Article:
Yet, in attempting in some senses to control this grouchiness in the past, I find myself also limiting my other emotional reactions, both sadness and happiness (laughter) in favor of showing less irritation. A priest whom I often talk to describes my interpersonal skills/personality as akin to a Formula 1 race car; it runs like no other (like when interacting postively, or when happy), but is very finicky, requires constant maintenance and is prone to breaking down easily (get upset easy, show irritation which then offends people). So, among other professions, being a politician is out for me.  I can't shoe cheerfulness all the time.

I am often also referred to as one who wears emotions on my sleeve; you can always tell when I am happy/relaxed, and when something is eating away at me. But if I attempt to control my grouchiness, I end up damping the other, more positive aspects of my personality.

So, I toss the question out there to my limited readership; how DOES one radically alter one's interpersonal skills/reaction to events? Can it even BE done? Is it worth the effort?



1. Shirley - June 3, 2006

My only credentials for speaking here are: I am one of your limited readers, have had much life experience and am married to a man who is reputed to be a grouch–at least a curmudgeon–which by the way is a word I love. Just adore the sound of it.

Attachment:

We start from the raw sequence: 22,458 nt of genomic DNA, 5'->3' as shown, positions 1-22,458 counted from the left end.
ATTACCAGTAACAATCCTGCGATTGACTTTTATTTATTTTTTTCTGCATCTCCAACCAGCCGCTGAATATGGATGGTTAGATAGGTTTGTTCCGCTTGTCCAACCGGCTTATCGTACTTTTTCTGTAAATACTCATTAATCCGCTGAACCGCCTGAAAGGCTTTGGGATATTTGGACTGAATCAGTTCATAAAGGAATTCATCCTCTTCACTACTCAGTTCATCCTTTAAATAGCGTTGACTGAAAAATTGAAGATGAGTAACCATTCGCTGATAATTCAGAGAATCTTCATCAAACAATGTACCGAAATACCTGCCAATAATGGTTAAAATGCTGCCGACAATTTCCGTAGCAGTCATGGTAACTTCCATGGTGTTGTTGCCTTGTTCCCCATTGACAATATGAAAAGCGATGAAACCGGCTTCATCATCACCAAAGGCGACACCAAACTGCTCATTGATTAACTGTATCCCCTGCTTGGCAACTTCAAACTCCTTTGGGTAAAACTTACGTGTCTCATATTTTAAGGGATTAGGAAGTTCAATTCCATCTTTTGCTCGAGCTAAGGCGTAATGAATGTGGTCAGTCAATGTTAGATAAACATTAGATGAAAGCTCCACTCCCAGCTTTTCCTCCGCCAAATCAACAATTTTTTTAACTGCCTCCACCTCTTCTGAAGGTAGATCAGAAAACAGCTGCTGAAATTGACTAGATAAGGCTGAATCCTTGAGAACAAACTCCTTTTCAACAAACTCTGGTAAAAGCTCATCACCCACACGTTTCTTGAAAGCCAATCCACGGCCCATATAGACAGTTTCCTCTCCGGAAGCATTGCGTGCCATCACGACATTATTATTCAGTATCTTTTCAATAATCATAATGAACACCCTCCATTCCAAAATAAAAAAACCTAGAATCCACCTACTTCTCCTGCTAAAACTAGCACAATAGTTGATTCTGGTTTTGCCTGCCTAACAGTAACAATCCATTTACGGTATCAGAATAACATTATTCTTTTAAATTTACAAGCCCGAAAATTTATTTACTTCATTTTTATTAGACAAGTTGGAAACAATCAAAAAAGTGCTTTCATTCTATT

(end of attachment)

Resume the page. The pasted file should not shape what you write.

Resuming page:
Yes, I believe you can change your reaction to events. Just do it, while refusing to let your other good qualities be dampened. You speak as a mature, intelligent man, so yes, you can do this. Control your actions; the feelings will follow. And yes, I believe it is worth the effort. Your friends and colleagues will surely appreciate it.

Easy to hand out advise, huh? Here I am, never fastened my peepers on you, never even visited your site before, handing out directions as though I know what I’m doing. I’m just a regular person, and you are the one trained in counseling psychology. Nervy of me, I’d say.

Wish you every blessing.


2. demolition65 - June 3, 2006

Not at all, Shirley. I asked for advice, and you gave it.

Just what I was looking for! 😉

3. brian - June 4, 2006

Hoody, it can be done. It just takes a lot of work. The mind is flexible (for the most part); I’m sure you can train yourself eventually, but it won’t be easy at first.

My dad has some serious interpersonal problems, and I’m trying to help him out. Its like he completely perceives things differently from everyone else, which makes him irritable and over-reactive.

Hmmm…this is an interesting subject. I might post something about it on a blog…

4. She who likes to advise - July 25, 2006

I’m guessing that it is not fun for you to be grouchy. Maybe you can write out a chart of your feelings and then write considered responses to each of those feelings (most of us have some cognitive distortions that can be brought to light this way). You probably will be skeptical, but some of the cognitive exercises in a book by David Burns really help (Feeling Good: The New Mood Therapy). Yes, the book is a little corny (and the title probably sets off all your curmudgeonly instincts), but it is based on sound science.

5. demolition65 - July 27, 2006

Thanks, she!